drone safety

Until now, drones have been largely free to operate in public places as long as they stay below 400 feet in relatively unpopulated areas and avoid full scale aircraft. Recent headlines tout a National Park Service temporary ban on drones but a lawyer who represents drone proponents says he expects that the ban will be “greatly narrowed” through the federal rule-making process and drones will be given free range in some national park-controlled locations “including things like beaches and forests.”2

Private drone operators are clearly a danger to the public. According to Federal Aviation Administration records, since November 2009, law enforcement agencies, universities and other registered drone users have reported 23 accidents and 236 unsafe incidents. And that doesn’t even count drones flown by amateur hobbyists, who have repeatedly crashed drones into skyscrapers and caused dozens of terrifying near-collisions with commercial airplanes.3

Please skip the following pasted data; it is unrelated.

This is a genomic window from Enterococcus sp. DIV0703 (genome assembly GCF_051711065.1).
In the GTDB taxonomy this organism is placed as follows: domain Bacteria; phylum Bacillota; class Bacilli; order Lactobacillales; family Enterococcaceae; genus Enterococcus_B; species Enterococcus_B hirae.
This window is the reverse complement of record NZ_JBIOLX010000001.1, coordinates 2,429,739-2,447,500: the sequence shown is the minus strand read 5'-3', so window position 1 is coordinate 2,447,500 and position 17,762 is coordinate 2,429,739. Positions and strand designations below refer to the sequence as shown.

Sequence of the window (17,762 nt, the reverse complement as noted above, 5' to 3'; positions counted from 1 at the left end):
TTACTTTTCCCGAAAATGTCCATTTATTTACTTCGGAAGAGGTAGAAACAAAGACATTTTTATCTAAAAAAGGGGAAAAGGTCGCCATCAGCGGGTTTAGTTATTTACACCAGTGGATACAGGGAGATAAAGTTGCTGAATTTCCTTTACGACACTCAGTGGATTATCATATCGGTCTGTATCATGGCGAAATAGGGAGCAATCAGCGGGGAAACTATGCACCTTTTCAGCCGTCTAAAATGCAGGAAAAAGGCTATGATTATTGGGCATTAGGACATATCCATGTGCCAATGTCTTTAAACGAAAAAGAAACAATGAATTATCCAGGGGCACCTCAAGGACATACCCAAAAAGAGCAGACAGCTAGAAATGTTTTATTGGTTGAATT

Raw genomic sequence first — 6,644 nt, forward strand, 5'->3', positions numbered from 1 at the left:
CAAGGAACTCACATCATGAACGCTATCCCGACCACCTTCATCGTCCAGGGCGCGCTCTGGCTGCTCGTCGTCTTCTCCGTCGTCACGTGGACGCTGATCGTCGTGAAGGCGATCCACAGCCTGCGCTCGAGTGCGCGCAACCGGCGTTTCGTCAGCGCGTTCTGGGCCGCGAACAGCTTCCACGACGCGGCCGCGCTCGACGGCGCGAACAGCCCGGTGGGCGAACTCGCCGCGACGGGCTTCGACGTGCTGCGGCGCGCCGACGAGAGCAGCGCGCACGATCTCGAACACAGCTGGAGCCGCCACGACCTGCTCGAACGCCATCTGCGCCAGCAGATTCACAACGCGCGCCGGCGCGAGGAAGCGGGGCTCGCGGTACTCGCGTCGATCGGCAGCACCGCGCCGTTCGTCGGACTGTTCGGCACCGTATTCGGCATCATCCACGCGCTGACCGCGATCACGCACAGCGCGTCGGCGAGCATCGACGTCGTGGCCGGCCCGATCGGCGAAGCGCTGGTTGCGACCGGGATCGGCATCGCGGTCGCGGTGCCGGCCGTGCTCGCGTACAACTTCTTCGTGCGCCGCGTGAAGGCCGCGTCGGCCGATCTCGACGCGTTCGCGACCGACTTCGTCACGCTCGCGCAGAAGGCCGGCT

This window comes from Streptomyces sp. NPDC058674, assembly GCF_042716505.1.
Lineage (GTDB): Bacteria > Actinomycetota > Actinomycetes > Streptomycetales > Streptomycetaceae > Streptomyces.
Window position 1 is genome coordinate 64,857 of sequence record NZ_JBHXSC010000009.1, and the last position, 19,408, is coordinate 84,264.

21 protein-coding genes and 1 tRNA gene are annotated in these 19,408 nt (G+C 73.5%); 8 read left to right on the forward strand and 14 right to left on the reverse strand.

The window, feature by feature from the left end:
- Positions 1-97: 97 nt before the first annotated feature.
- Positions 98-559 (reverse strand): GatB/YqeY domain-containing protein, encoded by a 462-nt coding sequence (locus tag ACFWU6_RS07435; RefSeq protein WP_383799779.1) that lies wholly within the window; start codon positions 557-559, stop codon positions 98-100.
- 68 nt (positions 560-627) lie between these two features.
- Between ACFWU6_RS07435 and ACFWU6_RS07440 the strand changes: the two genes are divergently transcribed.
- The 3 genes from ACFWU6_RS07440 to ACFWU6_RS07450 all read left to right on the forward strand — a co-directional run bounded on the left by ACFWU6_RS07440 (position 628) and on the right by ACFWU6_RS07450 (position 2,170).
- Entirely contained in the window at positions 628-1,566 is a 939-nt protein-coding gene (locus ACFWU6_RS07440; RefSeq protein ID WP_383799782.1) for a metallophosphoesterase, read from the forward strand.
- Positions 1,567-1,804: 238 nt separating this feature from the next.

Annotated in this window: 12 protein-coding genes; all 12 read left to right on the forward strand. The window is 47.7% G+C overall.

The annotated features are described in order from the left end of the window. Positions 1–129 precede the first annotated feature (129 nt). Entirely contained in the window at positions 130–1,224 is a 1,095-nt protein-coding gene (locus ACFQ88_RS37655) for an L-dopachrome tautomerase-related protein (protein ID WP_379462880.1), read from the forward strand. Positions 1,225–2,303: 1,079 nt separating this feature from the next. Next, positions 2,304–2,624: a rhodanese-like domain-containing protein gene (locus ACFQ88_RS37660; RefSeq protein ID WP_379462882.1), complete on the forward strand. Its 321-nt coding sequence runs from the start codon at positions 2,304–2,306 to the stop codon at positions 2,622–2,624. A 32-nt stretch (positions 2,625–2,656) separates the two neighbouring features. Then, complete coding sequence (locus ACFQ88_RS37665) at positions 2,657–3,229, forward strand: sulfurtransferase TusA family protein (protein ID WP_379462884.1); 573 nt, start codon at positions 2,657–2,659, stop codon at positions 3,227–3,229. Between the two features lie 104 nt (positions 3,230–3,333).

Even military-grade drones have an appalling safety record. According to a Washington Post investigation, military drones, more than 400 of which have crashed in major accidents since 2001, “have slammed into homes, farms, runways, highways, waterways and, in one case, an Air Force C-130 Hercules transport plane in midair. No one has died in a drone accident, but…many catastrophes have been narrowly averted, often by a few feet, or a few seconds, or pure luck.”4

1. Mark Berman, “National Park Service bans drone use in all national parks,” The Washington Post, June 20, 2014
2. Mike M. Ahlers, ”National Park Service bans drones over safety, noise worries,” CNN, June 21, 2014
3. Craig Whitlock, “Close encounters on rise as small drones gain in popularity,” The Washington Post, June 23, 2014
4. Craig Whitlock, “When drones fall from the sky,” The Washington Post, June 20, 2014

About arnulfo

veterano del ciberespacio
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